Several Chabad synagogues contacted by the Forward mentioned the November 2008 attack against the Chabad house in Mumbai, India, as proof of their vulnerability. Other applicants pointed to terror attacks against Jewish targets in Israel as justification for the government funding. For example, a vulnerability assessment prepared for Brooklyn’s Yeshivat Mikdash Melech by an expert at the John Jay College of Criminal Justice and submitted with its applications reads, “The core religious beliefs of the organization’s membership and their direct support for Jewish and Israeli causes invites continued threats.” Other filings obtained by the Forward also point to support for Israel as a source of threat.

We can see that by paying attention to where the money is, Jews get most of what they need paid for.  Yes, it's purposely written to give them the advantage, but this is where we need to get into the game. Where are our lobbying organizations? I would say we are too busy touting our "Christian purity," or playing along according to the Jewish-imposed rules. The least we could do is complain! We don't even do that because we don't pay attention to what's going on. I'm sure the Jews are quite amused by that.
St. Louis Today featured a story in January 2012 which began:

A week after a man killed a security guard at the U.S. Holocaust Memorial Museum in Washington in 2009, Homeland Security Secretary Janet Napolitano cited the murder as proof that nonprofit institutions were at risk of attack and could be helped by federal security grants.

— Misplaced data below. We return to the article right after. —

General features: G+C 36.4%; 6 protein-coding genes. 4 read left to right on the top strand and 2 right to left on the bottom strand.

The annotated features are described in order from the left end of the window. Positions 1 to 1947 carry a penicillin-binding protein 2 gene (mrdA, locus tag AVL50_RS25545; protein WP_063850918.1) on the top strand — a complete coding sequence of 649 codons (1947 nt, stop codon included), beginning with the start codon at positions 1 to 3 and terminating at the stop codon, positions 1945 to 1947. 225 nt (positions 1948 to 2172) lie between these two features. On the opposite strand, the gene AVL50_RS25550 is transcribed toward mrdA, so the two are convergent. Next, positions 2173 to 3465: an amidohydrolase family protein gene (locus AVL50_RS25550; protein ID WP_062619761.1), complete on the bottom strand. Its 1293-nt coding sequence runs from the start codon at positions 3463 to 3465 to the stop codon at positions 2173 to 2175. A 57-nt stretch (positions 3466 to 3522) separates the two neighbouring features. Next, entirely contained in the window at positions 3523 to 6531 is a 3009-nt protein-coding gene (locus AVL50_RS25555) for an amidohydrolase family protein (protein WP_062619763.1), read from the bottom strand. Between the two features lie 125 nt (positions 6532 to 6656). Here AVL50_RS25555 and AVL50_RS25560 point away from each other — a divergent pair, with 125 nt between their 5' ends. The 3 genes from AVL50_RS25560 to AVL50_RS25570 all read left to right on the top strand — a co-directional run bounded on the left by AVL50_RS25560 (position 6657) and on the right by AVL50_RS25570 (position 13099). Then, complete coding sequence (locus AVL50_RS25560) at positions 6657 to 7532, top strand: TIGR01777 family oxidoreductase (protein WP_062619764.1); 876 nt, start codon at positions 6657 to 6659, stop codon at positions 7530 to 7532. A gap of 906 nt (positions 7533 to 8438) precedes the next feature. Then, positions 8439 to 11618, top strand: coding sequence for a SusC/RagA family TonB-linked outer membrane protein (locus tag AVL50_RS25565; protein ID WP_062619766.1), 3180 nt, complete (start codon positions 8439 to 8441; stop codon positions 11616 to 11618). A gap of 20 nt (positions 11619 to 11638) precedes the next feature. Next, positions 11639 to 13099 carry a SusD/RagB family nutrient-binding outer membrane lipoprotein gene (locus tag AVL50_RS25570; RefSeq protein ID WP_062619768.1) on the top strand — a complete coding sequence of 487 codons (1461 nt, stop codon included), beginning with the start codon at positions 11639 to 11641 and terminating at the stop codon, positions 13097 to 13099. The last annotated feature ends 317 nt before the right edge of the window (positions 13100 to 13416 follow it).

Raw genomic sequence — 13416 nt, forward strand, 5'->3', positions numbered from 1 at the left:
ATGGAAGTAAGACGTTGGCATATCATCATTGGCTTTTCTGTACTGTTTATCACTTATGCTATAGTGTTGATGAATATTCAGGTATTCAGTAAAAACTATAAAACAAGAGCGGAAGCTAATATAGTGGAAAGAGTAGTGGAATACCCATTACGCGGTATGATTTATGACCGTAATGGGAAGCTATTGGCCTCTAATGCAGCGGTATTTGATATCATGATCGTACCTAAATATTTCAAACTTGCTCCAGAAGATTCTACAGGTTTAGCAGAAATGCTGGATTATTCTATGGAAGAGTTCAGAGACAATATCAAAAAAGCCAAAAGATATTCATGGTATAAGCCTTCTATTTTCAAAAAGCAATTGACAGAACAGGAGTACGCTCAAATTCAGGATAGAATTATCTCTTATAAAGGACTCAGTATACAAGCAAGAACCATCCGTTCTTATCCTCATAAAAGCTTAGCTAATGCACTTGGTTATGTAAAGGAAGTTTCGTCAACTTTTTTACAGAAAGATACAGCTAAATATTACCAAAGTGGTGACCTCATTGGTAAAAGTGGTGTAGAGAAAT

In an event announcing $1.7 billion in Department of Homeland Security grants, Napolitano noted that 63 percent of nonprofit grant recipients were "affiliated with Jewish organizations."

The following year, according to the Jewish Federations of North America, that number grew. In 2010, 94 percent of the department's nonprofit security funding went to Jewish groups that are, in the words of the Department of Homeland Security, "at high risk of terrorist attack." That included $222,000 for Jewish nonprofits in Missouri.

Last month, the Nonprofit Security Grant Program awarded three St. Louis Jewish organizations $195,000 in grants to guard against such an attack, according to the Missouri Department of Public Safety. They were the only nonprofits in St. Louis to receive funding from the program, which awarded more than 80 percent of its $20 million budget in 2011 to Jewish nonprofits around the country.

Some Jews are worried that the grant program weakens the constitutional separation of church and state, which is very important to them. They say short-term financial gain for a few synagogues or community centers are "ill-advised when the mission is explicitly religious." But others manage to justify it..

"Based on the history of threats, and the symbolic nature of these institutions, there's no question that Jewish institutions are considered high-value targets for terrorists," said Robert Goldberg, senior legislative director for The Jewish Federations of North America, an umbrella group of 157 Jewish federations.

Goldberg, who had a significant role in creating the nonprofit legislation in 2004, said the program is 'secular, not sectarian."

Barry Rosenberg, president and CEO of the Jewish Federation of St. Louis, which helps guide Jewish nonprofits through the security grant application process, said local Jewish institutions are at greater risk of attack than other nonprofits.

"More than a Christian group? Yes. More at risk than a VFW? Yes. A public school? Yes," he said. "The evidence is very clear."

Do you believe that? Well, I don't and I know it's not true. When are we going to begin speaking up about the threats that endanger White and Christian institutions? And collect our share of that money that is provided for "security." The day we managed to do that, the government grant program would probably cease.

1. Henry Ford wrote about the New York Kehillah, and the way it amassed power throughout the United States, in The International Jew. Kehillah translates to community.